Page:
Placing unsuspecting gamers right in the heart of a terrifying storm, Atari’s Tempest literally put a whole new perspective on video games. With dazzling color vector graphics (an arcade first), the game was set in a gravity well, a forced-perspective structure with your claw-like yellow “Blaster” skirting around the outside rim. From inside the blackness, hordes of enemies approached, sliding up and around the walls, ready to destroy you on contact.
The 16 Tempest shapes ranged from simple circles, rectangles and triangles to trickier V-shapes, binocular-like double ovals and more. As the levels got tougher, so did the enemies, from side-stepping red Flippers to swirly green Spikers, Flipper Tankers (which split into two Flippers when hit) and speedy Fuseballs.
Once all the on-screen targets were destroyed, the player flew head-on into a new level, shooting or carefully avoiding any green spikes left behind by the Spikers. After all 16 playfields were beaten, the game sent players through new variations on the same shapes, this time with a higher skill level and new enemies-the ultra-tough Pulsars, Fuseball Tankers and Pulsar Tankers.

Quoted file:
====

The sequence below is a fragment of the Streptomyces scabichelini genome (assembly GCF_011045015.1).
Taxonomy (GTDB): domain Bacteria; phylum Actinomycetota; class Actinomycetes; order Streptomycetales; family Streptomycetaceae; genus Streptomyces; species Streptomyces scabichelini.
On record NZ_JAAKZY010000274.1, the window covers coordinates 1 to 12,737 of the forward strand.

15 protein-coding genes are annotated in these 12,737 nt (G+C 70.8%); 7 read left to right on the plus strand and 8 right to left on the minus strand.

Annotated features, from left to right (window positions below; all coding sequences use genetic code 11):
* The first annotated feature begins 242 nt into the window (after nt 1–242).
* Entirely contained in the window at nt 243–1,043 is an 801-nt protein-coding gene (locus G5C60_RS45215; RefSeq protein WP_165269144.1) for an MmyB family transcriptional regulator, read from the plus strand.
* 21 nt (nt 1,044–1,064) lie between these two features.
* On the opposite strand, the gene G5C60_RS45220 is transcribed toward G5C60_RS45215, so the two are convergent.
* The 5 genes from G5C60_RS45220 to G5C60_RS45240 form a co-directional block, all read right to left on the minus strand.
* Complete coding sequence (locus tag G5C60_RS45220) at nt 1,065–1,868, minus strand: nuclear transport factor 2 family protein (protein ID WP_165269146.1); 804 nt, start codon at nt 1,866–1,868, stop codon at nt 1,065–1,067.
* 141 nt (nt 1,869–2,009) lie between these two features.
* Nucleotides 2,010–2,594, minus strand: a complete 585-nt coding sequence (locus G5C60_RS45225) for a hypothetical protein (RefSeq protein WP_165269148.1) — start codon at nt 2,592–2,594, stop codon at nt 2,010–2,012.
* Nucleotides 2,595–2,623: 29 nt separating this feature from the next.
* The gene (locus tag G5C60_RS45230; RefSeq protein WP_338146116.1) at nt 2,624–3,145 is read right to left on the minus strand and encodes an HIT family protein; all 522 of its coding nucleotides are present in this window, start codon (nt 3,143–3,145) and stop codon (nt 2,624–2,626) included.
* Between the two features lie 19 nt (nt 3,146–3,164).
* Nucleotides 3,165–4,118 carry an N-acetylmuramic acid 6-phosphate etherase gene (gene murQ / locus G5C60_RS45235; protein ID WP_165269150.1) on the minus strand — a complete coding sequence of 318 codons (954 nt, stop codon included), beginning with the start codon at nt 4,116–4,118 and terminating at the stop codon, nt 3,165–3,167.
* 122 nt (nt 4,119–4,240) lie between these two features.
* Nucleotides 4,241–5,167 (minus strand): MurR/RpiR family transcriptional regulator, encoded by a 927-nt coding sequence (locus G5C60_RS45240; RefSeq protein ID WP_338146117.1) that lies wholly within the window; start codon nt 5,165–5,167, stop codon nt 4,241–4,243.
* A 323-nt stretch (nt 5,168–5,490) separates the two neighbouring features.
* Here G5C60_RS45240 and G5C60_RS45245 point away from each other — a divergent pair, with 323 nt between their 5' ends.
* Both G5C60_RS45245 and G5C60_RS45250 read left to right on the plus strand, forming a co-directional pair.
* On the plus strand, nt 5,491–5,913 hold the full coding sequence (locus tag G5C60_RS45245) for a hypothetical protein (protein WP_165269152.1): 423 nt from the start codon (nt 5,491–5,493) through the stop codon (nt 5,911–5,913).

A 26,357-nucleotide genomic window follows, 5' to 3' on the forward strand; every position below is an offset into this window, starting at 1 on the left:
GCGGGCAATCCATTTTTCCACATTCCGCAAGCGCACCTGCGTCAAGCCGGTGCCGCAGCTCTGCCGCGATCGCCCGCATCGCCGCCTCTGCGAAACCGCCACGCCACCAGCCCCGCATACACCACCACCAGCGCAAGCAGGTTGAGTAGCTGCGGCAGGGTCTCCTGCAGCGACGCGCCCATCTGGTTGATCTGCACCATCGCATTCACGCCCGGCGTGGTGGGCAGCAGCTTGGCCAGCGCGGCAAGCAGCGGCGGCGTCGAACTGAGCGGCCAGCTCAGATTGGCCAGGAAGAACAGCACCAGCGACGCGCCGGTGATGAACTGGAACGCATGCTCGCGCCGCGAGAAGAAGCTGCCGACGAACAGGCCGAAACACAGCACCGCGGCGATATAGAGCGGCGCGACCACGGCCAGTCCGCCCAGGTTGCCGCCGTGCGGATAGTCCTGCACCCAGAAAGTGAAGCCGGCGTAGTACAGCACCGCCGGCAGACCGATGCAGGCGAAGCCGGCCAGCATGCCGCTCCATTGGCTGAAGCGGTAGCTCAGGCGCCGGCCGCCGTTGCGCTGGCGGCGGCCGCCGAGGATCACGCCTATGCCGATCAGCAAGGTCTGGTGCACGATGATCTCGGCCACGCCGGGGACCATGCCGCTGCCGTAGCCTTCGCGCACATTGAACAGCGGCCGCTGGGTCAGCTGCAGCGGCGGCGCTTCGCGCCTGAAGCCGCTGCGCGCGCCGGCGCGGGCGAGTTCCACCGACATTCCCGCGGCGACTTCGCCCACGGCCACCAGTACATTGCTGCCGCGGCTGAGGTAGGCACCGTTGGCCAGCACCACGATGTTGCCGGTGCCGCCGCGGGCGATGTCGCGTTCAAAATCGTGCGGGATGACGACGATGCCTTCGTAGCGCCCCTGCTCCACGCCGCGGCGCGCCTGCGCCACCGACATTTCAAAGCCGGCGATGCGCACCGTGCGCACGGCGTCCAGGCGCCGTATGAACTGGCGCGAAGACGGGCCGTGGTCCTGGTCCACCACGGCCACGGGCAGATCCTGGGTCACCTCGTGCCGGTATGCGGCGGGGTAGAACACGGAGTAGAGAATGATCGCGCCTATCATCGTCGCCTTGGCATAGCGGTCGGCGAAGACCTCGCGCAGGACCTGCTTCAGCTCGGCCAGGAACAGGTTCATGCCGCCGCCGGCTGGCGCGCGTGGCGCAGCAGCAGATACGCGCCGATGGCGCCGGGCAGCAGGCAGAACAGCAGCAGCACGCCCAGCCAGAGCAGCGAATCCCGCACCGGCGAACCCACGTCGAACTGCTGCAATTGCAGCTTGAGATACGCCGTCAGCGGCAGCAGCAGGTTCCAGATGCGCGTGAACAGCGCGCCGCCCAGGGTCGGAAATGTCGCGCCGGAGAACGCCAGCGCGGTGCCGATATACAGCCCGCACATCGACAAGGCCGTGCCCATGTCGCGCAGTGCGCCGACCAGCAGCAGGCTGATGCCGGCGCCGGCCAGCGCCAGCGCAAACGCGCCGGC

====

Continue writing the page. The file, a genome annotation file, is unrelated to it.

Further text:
Designer Dave Theurer had already scored one 1980 hit with Missile Command, and Tempest (released the following year) carried that game’s sense of mounting pressure, increasing the tempo to a fever pitch as the action progressed. Not even the screen-clearing “Superzapper” (limited to two uses per stage) was enough to relieve the tension.
The paranoia-inducing pace of Tempest propelled it to the height of popularity, and it is still fondly remembered by anyone who had the pleasure of dumping a bucketful of quarters into the highly-addictive arcade game. If you have recollections of a sweat-dripping brow as you tried to keep the world safe from these vector graphic enemies, we welcome your thoughts in our comments section, as we tip our hats to this chaotic coin-op game from yesteryear.